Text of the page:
The formal dedication of six buildings on the Milwaukee Soldiers Home campus on Thursday served as a monumental milestone marking the completion of a complex, decade-long preservation and rehabilitation project.
“This incredible preservation success demonstrates the benefits of historic restoration and what can be achieved through a successful public-private partnership,” said Joe Alexander, president of developer The Alexander Co. “It serves as proof that strategic partnerships, visionary leadership and creative funding cannot just save buildings, but tackle homelessness, ignite a community and serve as a national model.”
Established in 1867 following the Civil War, the property on the grounds of the Clement J. Zablocki VA Medical Center is one of three original Soldiers Homes in the country, with some of the oldest and most historic buildings in the Veterans Affairs system. It is one of only 43 National Historic Landmarks in Wisconsin.
“It is wonderful to see these buildings so loving restored and returned to their original mission,” Milwaukee VA Deputy Director Jim McLain said.
The Alexander Co., based in Madison, and the Housing Authority of the City of Milwaukee partnered on the historic preservation and adaptive reuse project.
“I honestly cannot think of a more extraordinary and meaningful historic preservation project in this community in the last generation,” Milwaukee Mayor Tom Barrett said. “It is fitting that we not only have an incredible historic preservation project here, but we have a living tribute to veterans. Providing decent housing and wrap-around care for veterans is something all of us are committed to.”
The six restored buildings offer 101 permanent housing units for veterans who are homeless or at risk of becoming homeless. Veteran residents receive access to a range of supportive services, including case management, educational training and employment assistance, benefits assistance, recreational activities, independent living skills training, sobriety maintenance and nutritional support.
About 90% of the Soldiers Home housing units have been leased, said Eduardo Garza Jr., president of the Center for Veterans Issues. Qualified veterans pay rent that amounts to about 30% of their annual income.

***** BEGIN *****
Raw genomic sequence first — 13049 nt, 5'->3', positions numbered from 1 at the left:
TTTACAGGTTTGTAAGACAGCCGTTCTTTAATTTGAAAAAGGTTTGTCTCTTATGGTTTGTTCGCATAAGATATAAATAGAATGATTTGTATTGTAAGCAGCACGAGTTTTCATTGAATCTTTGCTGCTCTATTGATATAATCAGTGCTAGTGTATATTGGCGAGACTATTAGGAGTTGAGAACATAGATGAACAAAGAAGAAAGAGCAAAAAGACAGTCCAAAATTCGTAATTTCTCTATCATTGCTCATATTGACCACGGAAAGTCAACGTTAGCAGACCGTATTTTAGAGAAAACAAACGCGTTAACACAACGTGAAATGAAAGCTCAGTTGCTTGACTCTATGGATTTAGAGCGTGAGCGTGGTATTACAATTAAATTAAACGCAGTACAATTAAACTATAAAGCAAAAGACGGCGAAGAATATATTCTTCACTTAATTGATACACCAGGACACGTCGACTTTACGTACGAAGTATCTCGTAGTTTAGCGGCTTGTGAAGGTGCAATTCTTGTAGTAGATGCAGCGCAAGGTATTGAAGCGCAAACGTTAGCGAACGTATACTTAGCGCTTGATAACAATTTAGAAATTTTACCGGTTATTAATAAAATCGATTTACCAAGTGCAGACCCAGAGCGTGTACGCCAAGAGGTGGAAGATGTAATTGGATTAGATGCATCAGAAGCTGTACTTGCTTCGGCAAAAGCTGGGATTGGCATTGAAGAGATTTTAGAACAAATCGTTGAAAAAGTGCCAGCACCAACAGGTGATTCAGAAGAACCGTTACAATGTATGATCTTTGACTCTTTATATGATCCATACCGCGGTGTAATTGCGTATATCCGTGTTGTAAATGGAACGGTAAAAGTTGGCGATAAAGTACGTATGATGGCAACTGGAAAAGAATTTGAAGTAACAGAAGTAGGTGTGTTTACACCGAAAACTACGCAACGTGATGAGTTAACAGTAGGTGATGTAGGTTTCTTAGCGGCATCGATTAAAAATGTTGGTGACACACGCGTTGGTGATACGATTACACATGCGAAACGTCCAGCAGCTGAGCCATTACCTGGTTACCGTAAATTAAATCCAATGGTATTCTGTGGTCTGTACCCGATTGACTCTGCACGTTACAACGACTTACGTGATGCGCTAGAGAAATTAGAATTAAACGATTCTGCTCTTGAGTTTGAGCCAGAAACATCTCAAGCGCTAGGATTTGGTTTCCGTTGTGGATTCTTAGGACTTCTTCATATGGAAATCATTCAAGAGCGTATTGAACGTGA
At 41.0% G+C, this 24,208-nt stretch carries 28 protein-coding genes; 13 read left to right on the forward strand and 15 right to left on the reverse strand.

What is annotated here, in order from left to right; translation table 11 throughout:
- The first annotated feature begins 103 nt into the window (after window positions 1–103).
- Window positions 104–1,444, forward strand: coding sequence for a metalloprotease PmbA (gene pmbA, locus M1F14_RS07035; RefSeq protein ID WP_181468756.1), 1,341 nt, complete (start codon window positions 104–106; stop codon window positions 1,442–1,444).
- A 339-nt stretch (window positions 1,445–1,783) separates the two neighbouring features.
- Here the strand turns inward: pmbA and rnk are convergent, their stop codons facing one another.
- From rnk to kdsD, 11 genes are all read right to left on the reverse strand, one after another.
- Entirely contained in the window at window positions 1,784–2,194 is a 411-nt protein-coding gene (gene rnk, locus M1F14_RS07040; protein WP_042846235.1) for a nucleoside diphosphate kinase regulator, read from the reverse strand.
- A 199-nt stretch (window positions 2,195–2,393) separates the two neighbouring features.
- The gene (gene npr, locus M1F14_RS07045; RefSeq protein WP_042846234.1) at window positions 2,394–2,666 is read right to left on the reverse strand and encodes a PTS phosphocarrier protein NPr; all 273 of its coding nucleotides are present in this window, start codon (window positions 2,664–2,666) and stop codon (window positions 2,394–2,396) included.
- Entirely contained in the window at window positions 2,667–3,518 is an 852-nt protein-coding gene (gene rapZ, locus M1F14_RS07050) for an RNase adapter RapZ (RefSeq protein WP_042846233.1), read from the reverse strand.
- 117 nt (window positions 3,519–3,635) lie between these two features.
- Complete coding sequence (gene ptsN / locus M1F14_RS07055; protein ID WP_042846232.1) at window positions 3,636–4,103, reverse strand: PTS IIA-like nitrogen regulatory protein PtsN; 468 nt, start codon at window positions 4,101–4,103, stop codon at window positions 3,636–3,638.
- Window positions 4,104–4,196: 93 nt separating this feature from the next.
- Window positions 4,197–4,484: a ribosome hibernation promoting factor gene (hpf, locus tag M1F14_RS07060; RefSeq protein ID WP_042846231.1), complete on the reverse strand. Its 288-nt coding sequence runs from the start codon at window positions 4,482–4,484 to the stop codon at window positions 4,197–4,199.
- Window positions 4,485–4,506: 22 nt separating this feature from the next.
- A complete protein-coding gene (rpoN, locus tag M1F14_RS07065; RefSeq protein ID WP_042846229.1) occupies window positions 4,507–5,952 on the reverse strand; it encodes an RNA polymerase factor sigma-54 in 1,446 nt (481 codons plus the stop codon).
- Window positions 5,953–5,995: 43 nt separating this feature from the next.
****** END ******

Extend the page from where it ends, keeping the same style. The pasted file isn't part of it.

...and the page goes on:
“There is a sense of disbelief that this is a reality for veterans and their families to be living in such a beautiful place,” Garza said. “Today, this is a place for them to call home.”
Buildings on the Soldiers Home campus fell into disrepair after being vacated more than 30 years ago.
Many of the buildings’ features have been restored and decorated with a mix of modern and historic design elements. Restored architecture includes Old Main’s signature gothic windows and historic grand entrance alongside refinished wood and terrazzo floors and decorative tin ceiling tiles. In addition, crucial updates to the buildings’ infrastructure have been made.
“Over the years there have been naysayers that said this could never be done,” Barrett said.
More than 175 pieces of artwork will be on display in the buildings, all curated by the Wisconsin Veterans Museum. Artwork and artifacts also will be featured in the History Center to honor and celebrate stories from the original veteran residents.
The $44 million project began in 2011 when the Milwaukee Soldiers Home was added to the National Trust for Historic Preservation’s list of Most Endangered Historic Places. Funding sources include affordable housing tax credits from the Wisconsin Housing and Economic Development Authority (WHEDA), federal and state historic tax credits, grants and fundraising.
WHEDA made a $30 million investment in the project.
“It is virtually impossible to overstate how amazing Soldiers Home is,” WHEDA Assistant Deputy Director May yer Thao said. “We have a never-ending obligation to help our outstanding veterans who have served with honor and courage.”